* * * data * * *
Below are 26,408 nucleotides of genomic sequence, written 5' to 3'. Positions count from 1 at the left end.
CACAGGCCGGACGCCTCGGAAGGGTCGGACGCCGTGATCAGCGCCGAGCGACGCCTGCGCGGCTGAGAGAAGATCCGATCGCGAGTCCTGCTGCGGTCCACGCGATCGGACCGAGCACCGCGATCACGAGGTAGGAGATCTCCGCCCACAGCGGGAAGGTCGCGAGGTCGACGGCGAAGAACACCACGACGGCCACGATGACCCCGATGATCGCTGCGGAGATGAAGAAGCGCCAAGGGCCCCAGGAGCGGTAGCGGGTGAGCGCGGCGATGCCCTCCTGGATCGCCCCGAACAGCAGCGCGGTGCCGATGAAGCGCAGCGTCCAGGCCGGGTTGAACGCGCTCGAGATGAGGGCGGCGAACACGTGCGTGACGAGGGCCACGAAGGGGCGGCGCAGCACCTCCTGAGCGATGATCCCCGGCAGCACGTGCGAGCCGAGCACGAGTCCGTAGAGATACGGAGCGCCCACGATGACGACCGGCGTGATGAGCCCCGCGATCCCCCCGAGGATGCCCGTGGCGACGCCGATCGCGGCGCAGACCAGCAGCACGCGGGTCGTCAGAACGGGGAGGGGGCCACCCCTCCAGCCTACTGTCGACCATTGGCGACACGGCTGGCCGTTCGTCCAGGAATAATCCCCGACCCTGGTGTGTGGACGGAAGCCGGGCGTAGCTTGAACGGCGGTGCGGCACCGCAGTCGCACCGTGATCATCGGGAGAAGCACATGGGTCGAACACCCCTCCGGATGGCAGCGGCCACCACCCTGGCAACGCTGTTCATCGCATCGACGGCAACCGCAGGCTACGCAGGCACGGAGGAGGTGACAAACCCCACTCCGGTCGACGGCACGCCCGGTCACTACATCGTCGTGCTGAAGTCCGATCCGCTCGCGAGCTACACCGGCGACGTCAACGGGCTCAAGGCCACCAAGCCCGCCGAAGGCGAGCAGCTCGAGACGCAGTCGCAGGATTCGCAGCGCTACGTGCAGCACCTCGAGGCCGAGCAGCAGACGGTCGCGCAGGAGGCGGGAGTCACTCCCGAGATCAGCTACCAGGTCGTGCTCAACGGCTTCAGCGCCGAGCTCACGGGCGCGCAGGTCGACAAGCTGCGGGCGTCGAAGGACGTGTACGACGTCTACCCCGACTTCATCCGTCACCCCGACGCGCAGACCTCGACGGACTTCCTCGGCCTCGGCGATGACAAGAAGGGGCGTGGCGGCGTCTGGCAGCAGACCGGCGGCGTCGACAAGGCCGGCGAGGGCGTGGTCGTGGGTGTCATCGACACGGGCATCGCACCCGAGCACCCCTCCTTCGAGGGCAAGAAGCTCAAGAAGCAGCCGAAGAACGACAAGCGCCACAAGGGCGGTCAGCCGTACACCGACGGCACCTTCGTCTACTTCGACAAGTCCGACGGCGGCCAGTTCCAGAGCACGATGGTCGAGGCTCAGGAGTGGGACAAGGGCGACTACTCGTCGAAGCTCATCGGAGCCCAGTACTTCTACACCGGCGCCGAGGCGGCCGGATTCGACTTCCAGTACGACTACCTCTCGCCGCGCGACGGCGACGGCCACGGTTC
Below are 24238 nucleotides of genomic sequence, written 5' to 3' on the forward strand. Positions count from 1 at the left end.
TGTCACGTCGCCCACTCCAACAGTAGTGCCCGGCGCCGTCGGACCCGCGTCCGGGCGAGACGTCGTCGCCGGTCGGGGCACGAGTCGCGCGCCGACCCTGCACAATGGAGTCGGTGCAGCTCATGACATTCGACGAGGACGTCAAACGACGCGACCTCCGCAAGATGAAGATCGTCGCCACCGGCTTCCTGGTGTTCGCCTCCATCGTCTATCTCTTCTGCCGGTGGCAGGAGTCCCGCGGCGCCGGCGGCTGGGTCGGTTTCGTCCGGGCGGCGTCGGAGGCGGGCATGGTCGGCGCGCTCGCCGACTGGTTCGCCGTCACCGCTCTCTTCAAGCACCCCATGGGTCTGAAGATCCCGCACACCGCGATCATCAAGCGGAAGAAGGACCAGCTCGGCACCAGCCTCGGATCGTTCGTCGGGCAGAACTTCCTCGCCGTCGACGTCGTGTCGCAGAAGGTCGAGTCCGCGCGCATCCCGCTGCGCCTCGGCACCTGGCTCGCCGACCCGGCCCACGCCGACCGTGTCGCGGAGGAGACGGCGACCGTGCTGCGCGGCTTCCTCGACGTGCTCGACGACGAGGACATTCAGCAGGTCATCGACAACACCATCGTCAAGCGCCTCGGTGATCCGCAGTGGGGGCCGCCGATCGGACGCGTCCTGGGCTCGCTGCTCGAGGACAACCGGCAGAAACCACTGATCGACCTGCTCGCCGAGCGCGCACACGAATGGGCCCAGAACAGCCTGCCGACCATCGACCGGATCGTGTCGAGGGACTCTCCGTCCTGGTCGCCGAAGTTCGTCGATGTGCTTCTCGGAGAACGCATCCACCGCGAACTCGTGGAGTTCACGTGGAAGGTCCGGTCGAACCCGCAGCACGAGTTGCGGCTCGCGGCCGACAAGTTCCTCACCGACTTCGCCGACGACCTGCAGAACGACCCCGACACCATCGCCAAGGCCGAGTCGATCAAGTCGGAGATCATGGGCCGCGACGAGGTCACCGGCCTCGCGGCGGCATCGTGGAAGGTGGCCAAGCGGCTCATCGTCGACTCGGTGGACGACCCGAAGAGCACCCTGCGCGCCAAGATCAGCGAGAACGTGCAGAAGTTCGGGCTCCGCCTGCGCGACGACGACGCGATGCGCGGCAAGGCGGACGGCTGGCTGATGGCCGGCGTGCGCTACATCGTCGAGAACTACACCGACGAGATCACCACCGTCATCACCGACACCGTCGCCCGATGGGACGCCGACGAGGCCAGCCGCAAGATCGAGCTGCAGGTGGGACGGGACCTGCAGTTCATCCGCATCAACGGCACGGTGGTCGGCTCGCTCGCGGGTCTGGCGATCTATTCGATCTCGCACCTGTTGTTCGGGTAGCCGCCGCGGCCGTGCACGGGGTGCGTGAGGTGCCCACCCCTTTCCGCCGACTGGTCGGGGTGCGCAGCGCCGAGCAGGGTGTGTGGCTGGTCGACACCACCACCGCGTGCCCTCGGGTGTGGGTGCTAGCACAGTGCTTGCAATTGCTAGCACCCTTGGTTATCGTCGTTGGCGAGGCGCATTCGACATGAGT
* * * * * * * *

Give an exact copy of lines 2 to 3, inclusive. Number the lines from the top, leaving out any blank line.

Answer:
CACAGGCCGGACGCCTCGGAAGGGTCGGACGCCGTGATCAGCGCCGAGCGACGCCTGCGCGGCTGAGAGAAGATCCGATCGCGAGTCCTGCTGCGGTCCACGCGATCGGACCGAGCACCGCGATCACGAGGTAGGAGATCTCCGCCCACAGCGGGAAGGTCGCGAGGTCGACGGCGAAGAACACCACGACGGCCACGATGACCCCGATGATCGCTGCGGAGATGAAGAAGCGCCAAGGGCCCCAGGAGCGGTAGCGGGTGAGCGCGGCGATGCCCTCCTGGATCGCCCCGAACAGCAGCGCGGTGCCGATGAAGCGCAGCGTCCAGGCCGGGTTGAACGCGCTCGAGATGAGGGCGGCGAACACGTGCGTGACGAGGGCCACGAAGGGGCGGCGCAGCACCTCCTGAGCGATGATCCCCGGCAGCACGTGCGAGCCGAGCACGAGTCCGTAGAGATACGGAGCGCCCACGATGACGACCGGCGTGATGAGCCCCGCGATCCCCCCGAGGATGCCCGTGGCGACGCCGATCGCGGCGCAGACCAGCAGCACGCGGGTCGTCAGAACGGGGAGGGGGCCACCCCTCCAGCCTACTGTCGACCATTGGCGACACGGCTGGCCGTTCGTCCAGGAATAATCCCCGACCCTGGTGTGTGGACGGAAGCCGGGCGTAGCTTGAACGGCGGTGCGGCACCGCAGTCGCACCGTGATCATCGGGAGAAGCACATGGGTCGAACACCCCTCCGGATGGCAGCGGCCACCACCCTGGCAACGCTGTTCATCGCATCGACGGCAACCGCAGGCTACGCAGGCACGGAGGAGGTGACAAACCCCACTCCGGTCGACGGCACGCCCGGTCACTACATCGTCGTGCTGAAGTCCGATCCGCTCGCGAGCTACACCGGCGACGTCAACGGGCTCAAGGCCACCAAGCCCGCCGAAGGCGAGCAGCTCGAGACGCAGTCGCAGGATTCGCAGCGCTACGTGCAGCACCTCGAGGCCGAGCAGCAGACGGTCGCGCAGGAGGCGGGAGTCACTCCCGAGATCAGCTACCAGGTCGTGCTCAACGGCTTCAGCGCCGAGCTCACGGGCGCGCAGGTCGACAAGCTGCGGGCGTCGAAGGACGTGTACGACGTCTACCCCGACTTCATCCGTCACCCCGACGCGCAGACCTCGACGGACTTCCTCGGCCTCGGCGATGACAAGAAGGGGCGTGGCGGCGTCTGGCAGCAGACCGGCGGCGTCGACAAGGCCGGCGAGGGCGTGGTCGTGGGTGTCATCGACACGGGCATCGCACCCGAGCACCCCTCCTTCGAGGGCAAGAAGCTCAAGAAGCAGCCGAAGAACGACAAGCGCCACAAGGGCGGTCAGCCGTACACCGACGGCACCTTCGTCTACTTCGACAAGTCCGACGGCGGCCAGTTCCAGAGCACGATGGTCGAGGCTCAGGAGTGGGACAAGGGCGACTACTCGTCGAAGCTCATCGGAGCCCAGTACTTCTACACCGGCGCCGAGGCGGCCGGATTCGACTTCCAGTACGACTACCTCTCGCCGCGCGACGGCGACGGCCACGGTTC
Below are 24238 nucleotides of genomic sequence, written 5' to 3' on the forward strand. Positions count from 1 at the left end.